Empty playgrounds, Empty lots
Royal Oak, Michigan has been known for years as "the city of trees." However, it would be just as appropriate to call it the "city of change." Whether you like it or not, the city is changing. In the past couple of years we've seen a transformation of the downtown skyline, storefronts have been replaced with corporate names and long-time family named businesses that paved the way for today's retail boom have closed for good. It's sad for us to lose great buildings, businesses and people, but a new twist on an old phrase is how "the future is not what it used to be."
In the past several years, Royal Oak has also closed schools with four more slated to close or be demolished after this school year; Longfellow, Mark Twain, Northwood and Whittier. When Clara Barton Junior High was demolished back in the 1980's, I remember feeling that a piece of my youth was permanently removed from the city when I watched the trucks haul the rubble away. After Benjamin Franklin Elementary School was torn down a few summers ago, the soaring smoke stack, which could be seen for blocks, also toppled into a giant pile of bricks, glass and steel. Today as I look around, many of our old playgrounds are nowhere to be found.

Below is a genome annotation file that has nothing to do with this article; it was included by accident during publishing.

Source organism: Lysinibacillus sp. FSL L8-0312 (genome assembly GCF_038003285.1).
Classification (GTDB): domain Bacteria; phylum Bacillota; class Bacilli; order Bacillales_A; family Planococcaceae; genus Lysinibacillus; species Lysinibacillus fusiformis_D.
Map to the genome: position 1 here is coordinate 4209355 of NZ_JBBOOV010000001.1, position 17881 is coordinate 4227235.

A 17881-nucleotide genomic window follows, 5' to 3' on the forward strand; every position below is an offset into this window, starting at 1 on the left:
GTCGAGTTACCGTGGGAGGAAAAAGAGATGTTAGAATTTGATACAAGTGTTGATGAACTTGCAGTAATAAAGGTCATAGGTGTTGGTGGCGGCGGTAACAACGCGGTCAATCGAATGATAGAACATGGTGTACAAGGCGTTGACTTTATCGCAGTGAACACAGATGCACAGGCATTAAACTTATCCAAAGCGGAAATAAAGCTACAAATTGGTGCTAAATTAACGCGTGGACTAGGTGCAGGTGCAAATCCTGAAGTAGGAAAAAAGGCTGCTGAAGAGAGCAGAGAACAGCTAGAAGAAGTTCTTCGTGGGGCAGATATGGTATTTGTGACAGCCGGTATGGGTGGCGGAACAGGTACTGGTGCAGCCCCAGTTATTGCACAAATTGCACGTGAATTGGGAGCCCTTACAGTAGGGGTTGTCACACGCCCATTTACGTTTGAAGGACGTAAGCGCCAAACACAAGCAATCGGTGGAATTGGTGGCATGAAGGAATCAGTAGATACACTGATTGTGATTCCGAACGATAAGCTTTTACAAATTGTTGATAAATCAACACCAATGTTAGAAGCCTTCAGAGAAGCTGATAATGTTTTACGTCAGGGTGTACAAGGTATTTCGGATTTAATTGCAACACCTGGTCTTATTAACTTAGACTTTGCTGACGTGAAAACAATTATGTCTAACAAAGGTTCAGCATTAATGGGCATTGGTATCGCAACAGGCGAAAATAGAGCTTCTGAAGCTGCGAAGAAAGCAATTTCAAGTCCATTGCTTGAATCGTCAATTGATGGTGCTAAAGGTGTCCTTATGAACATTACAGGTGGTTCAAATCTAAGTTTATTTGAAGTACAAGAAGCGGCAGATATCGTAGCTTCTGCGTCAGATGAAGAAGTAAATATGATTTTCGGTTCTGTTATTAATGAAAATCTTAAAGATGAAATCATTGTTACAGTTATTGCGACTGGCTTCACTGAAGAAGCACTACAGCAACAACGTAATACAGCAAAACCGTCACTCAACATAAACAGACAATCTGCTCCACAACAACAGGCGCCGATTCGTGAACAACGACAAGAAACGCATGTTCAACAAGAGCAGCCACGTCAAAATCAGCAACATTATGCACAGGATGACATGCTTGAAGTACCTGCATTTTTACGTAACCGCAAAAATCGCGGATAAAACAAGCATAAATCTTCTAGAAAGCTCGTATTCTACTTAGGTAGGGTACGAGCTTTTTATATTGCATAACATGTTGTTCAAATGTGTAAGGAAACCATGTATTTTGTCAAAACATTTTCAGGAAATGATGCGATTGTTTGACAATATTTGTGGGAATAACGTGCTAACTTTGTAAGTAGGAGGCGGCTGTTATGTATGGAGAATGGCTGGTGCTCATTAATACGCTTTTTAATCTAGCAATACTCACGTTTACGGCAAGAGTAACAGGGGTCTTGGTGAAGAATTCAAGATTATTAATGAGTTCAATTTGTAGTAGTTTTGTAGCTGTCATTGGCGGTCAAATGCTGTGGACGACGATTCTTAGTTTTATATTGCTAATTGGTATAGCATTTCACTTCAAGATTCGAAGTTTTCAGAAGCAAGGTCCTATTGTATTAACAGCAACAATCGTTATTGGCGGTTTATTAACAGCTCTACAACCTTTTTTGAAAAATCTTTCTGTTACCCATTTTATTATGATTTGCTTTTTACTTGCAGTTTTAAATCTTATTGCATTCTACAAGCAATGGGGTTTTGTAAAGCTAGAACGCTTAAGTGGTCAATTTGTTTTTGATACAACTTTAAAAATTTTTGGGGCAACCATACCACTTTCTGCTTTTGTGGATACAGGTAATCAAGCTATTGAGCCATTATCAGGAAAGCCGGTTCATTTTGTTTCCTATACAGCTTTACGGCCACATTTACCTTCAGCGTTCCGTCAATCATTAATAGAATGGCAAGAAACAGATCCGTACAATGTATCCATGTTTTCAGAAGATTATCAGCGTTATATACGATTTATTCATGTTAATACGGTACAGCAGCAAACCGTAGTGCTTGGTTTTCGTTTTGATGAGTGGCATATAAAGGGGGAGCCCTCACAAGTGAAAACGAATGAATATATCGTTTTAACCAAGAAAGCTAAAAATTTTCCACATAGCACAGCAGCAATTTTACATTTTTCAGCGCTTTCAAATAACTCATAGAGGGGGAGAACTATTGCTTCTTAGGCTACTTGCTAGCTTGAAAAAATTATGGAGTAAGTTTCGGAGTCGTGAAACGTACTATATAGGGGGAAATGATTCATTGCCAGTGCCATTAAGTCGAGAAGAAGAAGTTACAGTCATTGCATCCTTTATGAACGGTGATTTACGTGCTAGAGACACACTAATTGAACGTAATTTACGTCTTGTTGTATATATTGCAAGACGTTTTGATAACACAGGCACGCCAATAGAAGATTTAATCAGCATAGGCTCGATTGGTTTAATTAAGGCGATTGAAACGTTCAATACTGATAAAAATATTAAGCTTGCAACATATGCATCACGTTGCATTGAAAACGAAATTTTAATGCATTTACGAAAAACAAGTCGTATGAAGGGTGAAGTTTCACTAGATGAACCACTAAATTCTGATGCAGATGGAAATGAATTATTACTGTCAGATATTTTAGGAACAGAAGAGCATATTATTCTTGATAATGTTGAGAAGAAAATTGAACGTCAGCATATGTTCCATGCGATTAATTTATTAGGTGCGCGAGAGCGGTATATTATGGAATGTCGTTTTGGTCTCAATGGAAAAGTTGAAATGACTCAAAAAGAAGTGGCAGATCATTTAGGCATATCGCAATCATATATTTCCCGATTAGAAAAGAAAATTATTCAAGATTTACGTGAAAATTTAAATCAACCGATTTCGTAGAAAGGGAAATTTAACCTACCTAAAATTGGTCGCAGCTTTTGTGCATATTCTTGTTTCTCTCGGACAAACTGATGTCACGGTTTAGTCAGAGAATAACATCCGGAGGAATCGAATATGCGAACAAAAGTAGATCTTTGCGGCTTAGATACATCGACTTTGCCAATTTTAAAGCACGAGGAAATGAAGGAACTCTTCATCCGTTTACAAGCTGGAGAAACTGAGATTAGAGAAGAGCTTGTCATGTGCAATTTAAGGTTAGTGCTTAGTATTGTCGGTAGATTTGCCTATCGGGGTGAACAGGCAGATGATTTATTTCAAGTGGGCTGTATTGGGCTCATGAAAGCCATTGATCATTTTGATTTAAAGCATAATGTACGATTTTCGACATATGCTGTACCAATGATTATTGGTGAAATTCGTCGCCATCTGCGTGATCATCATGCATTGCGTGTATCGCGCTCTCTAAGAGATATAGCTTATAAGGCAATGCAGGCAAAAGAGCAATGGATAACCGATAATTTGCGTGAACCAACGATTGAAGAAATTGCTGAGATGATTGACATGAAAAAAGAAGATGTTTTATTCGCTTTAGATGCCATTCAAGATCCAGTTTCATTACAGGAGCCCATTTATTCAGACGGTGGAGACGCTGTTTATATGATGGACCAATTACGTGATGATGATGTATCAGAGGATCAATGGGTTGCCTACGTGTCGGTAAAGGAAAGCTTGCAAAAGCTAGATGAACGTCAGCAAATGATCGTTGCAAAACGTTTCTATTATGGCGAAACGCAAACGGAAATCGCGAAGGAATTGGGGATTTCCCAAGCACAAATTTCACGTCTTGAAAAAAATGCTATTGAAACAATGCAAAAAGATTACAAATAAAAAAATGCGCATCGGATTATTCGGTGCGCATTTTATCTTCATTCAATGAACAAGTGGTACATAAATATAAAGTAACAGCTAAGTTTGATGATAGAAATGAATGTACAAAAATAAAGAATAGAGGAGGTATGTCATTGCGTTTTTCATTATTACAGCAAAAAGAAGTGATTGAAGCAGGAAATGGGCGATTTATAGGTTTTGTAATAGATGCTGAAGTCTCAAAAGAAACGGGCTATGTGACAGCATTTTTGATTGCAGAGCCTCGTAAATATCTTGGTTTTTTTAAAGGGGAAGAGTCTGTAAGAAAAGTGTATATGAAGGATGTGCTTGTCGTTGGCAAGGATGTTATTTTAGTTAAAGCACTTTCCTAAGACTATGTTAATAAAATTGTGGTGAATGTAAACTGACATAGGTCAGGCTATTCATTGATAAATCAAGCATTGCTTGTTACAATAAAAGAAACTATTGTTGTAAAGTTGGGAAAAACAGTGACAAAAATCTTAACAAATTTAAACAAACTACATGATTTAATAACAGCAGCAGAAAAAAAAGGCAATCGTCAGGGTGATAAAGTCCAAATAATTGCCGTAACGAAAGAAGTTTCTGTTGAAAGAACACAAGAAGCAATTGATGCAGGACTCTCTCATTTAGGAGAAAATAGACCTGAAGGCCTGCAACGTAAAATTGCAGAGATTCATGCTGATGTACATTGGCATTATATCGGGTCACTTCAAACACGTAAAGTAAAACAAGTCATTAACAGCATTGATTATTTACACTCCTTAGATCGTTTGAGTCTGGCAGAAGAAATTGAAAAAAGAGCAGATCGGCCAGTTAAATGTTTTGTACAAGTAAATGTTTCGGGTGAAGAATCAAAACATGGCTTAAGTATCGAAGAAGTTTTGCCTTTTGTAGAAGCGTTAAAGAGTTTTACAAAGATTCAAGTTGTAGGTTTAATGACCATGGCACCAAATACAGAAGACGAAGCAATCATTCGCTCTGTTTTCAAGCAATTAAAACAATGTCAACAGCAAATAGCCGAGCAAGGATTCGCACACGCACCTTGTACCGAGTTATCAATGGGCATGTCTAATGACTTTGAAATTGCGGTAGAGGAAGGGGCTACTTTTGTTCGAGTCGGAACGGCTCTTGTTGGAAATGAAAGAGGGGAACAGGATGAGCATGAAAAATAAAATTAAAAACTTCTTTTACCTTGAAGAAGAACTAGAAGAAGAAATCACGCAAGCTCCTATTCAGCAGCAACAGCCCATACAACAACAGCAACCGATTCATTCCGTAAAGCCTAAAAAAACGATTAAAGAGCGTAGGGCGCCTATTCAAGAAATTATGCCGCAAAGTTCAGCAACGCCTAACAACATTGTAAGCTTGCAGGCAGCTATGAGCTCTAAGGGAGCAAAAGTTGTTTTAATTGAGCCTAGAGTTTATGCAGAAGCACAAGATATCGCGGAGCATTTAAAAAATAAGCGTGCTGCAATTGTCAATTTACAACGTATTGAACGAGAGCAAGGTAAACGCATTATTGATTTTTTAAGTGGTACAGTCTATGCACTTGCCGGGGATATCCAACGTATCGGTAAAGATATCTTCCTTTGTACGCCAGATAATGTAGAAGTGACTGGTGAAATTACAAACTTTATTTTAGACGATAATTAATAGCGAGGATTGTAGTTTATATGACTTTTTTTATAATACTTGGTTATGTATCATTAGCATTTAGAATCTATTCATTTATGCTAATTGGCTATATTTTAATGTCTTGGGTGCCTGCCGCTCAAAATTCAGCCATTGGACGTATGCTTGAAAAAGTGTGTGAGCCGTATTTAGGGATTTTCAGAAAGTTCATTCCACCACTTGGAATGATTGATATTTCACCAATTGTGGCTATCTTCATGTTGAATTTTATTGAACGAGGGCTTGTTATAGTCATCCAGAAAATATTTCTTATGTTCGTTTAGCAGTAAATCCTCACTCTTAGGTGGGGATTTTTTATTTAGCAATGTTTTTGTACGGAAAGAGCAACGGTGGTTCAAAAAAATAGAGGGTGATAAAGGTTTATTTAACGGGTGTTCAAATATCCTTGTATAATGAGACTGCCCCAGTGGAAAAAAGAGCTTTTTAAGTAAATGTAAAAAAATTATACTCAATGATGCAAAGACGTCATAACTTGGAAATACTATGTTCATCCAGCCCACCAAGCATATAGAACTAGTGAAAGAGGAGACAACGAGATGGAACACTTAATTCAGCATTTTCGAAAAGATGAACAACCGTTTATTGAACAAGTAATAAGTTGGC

These once unyielding foundations and larger than life structures full of children become vacant lots as the acreage is sectioned off or divided. Within a few years of a school being gone, it's surprisingly easy for people in a neighborhood to forget it once stood. Some say the schools were just buildings and embrace the direction our city is moving since we no longer have the population to support them. But for some, it's hard knowing all that remains of these schools are a few artifacts, photos and our collective memories.
It's sad that I can't go back to Barton and dig my cleats into what was once home plate. I miss being able to wander around the field at Franklin touching the metal poles of the swing set. On my last visit to the school I laughed as I bent down to look inside the gigantic cement barrels I last crawled through in 1977, realizing they were in fact too small for me and my friends to run away and live in like I once imagined we could. The older I get the more I see how such dissimilar and unrelated things I grew up with now all have something in common; they're gone.
Remembering what once was, is just as important as knowing what will be. If we want to embrace the future, we cannot live in the past, nor can we forget it. Yet despite all the changes in our city, the one thing that remains untouched that nobody can ever sell or take away is its history.